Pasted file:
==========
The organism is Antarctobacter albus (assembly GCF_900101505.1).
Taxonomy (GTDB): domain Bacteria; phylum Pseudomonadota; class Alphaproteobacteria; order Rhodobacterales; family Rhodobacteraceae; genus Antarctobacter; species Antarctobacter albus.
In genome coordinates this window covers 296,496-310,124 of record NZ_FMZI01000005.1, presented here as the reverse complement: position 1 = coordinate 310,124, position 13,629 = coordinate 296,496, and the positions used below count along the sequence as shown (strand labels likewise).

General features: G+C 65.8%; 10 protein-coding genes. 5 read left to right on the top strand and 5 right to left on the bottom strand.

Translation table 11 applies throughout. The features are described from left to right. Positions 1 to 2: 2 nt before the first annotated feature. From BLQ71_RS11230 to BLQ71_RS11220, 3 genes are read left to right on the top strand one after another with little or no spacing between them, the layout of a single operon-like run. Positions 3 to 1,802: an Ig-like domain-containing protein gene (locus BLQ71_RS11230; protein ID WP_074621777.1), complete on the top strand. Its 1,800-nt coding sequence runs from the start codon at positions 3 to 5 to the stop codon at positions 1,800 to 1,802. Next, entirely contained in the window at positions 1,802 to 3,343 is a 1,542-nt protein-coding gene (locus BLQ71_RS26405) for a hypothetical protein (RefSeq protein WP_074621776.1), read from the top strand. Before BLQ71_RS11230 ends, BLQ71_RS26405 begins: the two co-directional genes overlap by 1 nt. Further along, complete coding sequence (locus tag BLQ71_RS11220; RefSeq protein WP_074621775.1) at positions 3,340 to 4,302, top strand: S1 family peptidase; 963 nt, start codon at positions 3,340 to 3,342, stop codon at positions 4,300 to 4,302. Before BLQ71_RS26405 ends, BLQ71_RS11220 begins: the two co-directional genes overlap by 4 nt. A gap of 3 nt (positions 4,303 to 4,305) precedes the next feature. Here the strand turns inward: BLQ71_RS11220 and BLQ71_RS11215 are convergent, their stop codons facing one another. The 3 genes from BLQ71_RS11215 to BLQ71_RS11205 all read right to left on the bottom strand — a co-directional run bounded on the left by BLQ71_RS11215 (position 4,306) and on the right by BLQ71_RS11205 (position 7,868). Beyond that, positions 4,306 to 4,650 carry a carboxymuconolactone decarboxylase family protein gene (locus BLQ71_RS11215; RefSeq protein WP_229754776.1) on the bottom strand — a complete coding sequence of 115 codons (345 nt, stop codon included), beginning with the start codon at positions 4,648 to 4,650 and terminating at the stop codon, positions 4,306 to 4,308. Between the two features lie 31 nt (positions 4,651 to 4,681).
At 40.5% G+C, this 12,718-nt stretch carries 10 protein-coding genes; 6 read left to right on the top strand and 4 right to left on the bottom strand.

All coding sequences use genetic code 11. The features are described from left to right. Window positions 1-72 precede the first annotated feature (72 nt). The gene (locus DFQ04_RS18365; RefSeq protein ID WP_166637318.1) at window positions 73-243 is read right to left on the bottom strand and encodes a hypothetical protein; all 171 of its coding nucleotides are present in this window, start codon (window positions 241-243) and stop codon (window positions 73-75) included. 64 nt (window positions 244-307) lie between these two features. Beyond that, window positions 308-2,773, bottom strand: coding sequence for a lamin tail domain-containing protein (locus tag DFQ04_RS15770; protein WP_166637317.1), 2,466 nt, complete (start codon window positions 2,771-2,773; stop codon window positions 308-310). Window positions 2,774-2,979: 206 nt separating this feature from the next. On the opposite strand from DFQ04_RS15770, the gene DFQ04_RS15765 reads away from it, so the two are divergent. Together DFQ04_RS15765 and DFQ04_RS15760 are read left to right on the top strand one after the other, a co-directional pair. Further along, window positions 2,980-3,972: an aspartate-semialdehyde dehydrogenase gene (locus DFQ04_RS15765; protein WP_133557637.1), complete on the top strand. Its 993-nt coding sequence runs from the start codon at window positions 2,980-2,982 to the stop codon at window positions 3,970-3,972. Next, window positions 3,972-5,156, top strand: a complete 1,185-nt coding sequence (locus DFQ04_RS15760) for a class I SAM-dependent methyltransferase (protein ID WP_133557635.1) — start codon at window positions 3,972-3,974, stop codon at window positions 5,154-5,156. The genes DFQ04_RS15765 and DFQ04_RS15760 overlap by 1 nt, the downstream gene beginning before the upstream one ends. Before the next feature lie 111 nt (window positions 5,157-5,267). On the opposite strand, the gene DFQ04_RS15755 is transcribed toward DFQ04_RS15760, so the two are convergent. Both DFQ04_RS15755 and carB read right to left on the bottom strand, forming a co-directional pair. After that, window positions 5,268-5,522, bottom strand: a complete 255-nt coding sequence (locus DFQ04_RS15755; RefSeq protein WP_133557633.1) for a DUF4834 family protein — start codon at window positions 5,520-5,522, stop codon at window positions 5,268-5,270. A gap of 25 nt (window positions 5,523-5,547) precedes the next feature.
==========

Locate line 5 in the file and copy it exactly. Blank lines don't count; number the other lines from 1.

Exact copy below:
Translation table 11 applies throughout. The features are described from left to right. Positions 1 to 2: 2 nt before the first annotated feature. From BLQ71_RS11230 to BLQ71_RS11220, 3 genes are read left to right on the top strand one after another with little or no spacing between them, the layout of a single operon-like run. Positions 3 to 1,802: an Ig-like domain-containing protein gene (locus BLQ71_RS11230; protein ID WP_074621777.1), complete on the top strand. Its 1,800-nt coding sequence runs from the start codon at positions 3 to 5 to the stop codon at positions 1,800 to 1,802. Next, entirely contained in the window at positions 1,802 to 3,343 is a 1,542-nt protein-coding gene (locus BLQ71_RS26405) for a hypothetical protein (RefSeq protein WP_074621776.1), read from the top strand. Before BLQ71_RS11230 ends, BLQ71_RS26405 begins: the two co-directional genes overlap by 1 nt. Further along, complete coding sequence (locus tag BLQ71_RS11220; RefSeq protein WP_074621775.1) at positions 3,340 to 4,302, top strand: S1 family peptidase; 963 nt, start codon at positions 3,340 to 3,342, stop codon at positions 4,300 to 4,302. Before BLQ71_RS26405 ends, BLQ71_RS11220 begins: the two co-directional genes overlap by 4 nt. A gap of 3 nt (positions 4,303 to 4,305) precedes the next feature. Here the strand turns inward: BLQ71_RS11220 and BLQ71_RS11215 are convergent, their stop codons facing one another. The 3 genes from BLQ71_RS11215 to BLQ71_RS11205 all read right to left on the bottom strand — a co-directional run bounded on the left by BLQ71_RS11215 (position 4,306) and on the right by BLQ71_RS11205 (position 7,868). Beyond that, positions 4,306 to 4,650 carry a carboxymuconolactone decarboxylase family protein gene (locus BLQ71_RS11215; RefSeq protein WP_229754776.1) on the bottom strand — a complete coding sequence of 115 codons (345 nt, stop codon included), beginning with the start codon at positions 4,648 to 4,650 and terminating at the stop codon, positions 4,306 to 4,308. Between the two features lie 31 nt (positions 4,651 to 4,681).